Prospective Graduate Students

The University of Arizona in Tucson would like to introduce you to our Classics M.A. program, which should be of interest to both Classics majors and Humanities-oriented undergraduate students. Our graduate program has enjoyed remarkable growth since its inception in 1985 and, along with our undergraduate program, continues to expand. It is now one of the premier M.A. programs in the United States and attracts qualified students from all regions of this country and from abroad. In the last ten years, for example, graduates have been accepted at, and received fellowship packages from many prestigious doctoral programs, such as Berkeley, Brown, Columbia, Cornell, Duke, Harvard, Penn, Princeton, Stanford, U. of British Columbia, U. of Chicago, U. of Michigan, U. of North Carolina at Chapel Hill, U. of Cincinnati, UCLA, U. of Toronto, U. of Virginia, and Yale, in the fields of Classics, Comparative Literature, History, and Philosophy.

Students in our M.A. program emphasize Classical Philology, Classical Archaeology, Ancient History, Latin Pedagogy, or Latin Philology. The Classics M.A. program at the University of Arizona offers one of the most generous funding packages of any terminal M.A. program in the country. Graduate students take courses and seminars, teach under supervision, and write their theses under the directorship of the departmental faculty.

M.A. concentrators in Classical Philology and Latin Philology focus on ancient Greek and Latin languages and literatures and study with the department's philologists: Norman Austin, John Bauschatz, David Christenson, Courtney Friesen, Robert Groves, Sarah McCallum, Arum Park, Marilyn Skinner, Philip Waddell, and Cynthia White. Faculty in Classical Philology are active researchers in a broad range of specialties, including Homer and Greek Poetry, Greek and Roman drama, the ancient novel, Augustan literature, feminist approaches to Classics, ancient sexuality, neoteric poetry, ancient astronomy and astrology, Greek papyrology, Greek and Roman historiography and social history, Roman topography, textual criticism, the classical tradition, New Testament and early Christianity, late antique Latin literature, medieval Latin, Latin paleography, literary reception, and ancient and modern performance studies. In addition, Julia Annas and Daniel Russell of the Philosophy Department, and Alison Futrell and Steven Johnstone of the History Department regularly teach cross-listed courses and work closely with departmental students.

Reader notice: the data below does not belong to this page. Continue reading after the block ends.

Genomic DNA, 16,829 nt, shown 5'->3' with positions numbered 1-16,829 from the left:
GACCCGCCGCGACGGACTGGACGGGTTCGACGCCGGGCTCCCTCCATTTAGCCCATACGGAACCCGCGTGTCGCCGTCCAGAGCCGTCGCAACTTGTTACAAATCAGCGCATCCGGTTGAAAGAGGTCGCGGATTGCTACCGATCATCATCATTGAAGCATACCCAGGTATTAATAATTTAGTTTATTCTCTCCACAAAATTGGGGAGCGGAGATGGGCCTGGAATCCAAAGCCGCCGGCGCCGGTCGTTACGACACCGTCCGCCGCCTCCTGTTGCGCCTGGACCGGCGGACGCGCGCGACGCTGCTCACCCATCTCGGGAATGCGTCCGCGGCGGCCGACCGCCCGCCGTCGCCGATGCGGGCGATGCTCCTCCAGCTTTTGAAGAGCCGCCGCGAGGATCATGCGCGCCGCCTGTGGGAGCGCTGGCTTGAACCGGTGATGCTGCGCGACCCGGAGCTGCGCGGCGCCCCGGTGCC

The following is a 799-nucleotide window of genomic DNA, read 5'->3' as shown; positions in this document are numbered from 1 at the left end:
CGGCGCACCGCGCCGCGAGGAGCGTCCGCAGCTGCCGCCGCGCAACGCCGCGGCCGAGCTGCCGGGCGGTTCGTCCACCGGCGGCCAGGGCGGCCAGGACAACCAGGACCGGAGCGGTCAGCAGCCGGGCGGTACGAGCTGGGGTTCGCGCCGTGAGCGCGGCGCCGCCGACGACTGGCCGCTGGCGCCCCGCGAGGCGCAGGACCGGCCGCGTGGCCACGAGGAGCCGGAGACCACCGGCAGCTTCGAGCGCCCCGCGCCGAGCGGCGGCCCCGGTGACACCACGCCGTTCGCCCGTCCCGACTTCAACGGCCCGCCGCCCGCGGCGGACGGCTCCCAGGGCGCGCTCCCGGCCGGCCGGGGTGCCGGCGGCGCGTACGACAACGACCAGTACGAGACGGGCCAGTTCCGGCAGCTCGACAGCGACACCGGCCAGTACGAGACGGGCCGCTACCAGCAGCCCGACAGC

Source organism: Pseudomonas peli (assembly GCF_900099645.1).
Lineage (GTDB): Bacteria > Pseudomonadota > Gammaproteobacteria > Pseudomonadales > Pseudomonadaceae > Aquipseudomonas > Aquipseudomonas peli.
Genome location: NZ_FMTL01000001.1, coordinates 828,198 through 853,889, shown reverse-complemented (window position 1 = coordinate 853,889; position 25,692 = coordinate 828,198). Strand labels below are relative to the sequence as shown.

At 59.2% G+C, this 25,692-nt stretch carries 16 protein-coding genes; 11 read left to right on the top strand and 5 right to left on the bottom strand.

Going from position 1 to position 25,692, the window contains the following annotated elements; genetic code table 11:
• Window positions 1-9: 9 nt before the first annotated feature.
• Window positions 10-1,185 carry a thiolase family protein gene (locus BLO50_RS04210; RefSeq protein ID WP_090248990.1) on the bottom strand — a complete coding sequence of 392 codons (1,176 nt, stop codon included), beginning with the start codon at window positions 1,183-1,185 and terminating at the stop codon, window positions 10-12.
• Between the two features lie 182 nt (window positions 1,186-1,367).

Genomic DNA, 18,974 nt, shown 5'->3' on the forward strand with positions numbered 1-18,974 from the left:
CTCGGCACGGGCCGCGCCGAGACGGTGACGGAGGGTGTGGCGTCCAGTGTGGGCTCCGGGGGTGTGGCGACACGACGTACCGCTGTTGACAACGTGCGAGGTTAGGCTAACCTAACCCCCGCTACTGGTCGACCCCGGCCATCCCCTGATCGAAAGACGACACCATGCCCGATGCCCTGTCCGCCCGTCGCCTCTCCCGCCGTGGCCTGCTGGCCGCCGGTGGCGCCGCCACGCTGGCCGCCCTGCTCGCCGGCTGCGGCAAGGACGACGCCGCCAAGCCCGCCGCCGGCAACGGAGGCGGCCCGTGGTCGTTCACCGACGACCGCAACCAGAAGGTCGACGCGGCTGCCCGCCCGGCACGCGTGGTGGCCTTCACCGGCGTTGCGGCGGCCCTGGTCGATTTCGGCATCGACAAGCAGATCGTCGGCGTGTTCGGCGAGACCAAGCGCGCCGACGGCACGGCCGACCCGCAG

The Classical Archaeology option aims to provide students with broad disciplinary training, including an introduction to a wide variety of field methods and interpretative approaches to material culture, as well as a firm foundation in Greek and Latin. All students are encouraged to participate in fieldwork throughout the Mediterranean region. Regents Professor David Soren has long supervised students on his excavations in Italy, and Mary Voyatzis is a Co-Director of the Mt. Lykaion Excavation and Survey Project in the Peloponnese in Greece. Eleni Hasaki is a specialist in ancient craftsmen and technology, and has taken students on summer tours and projects in Greece and Tunisia. Robert Schon, an expert in Minoan and Mycenean society, is Co-Director of the Marsala Hinterland Survey in Sicily with Emma Blake, an expert in the Western Mediterranean Bronze and Iron Ages. In addition, students have the opportunity to study with David Gilman Romano, Karabots Professor of Greek Archaeology and Director of the Archaeological Mapping Lab, in the School of Anthropology and Irene Bald Romano, Professor of Anthropology and Art History and Curator of Mediterranean Archaeology for the Arizona State Museum.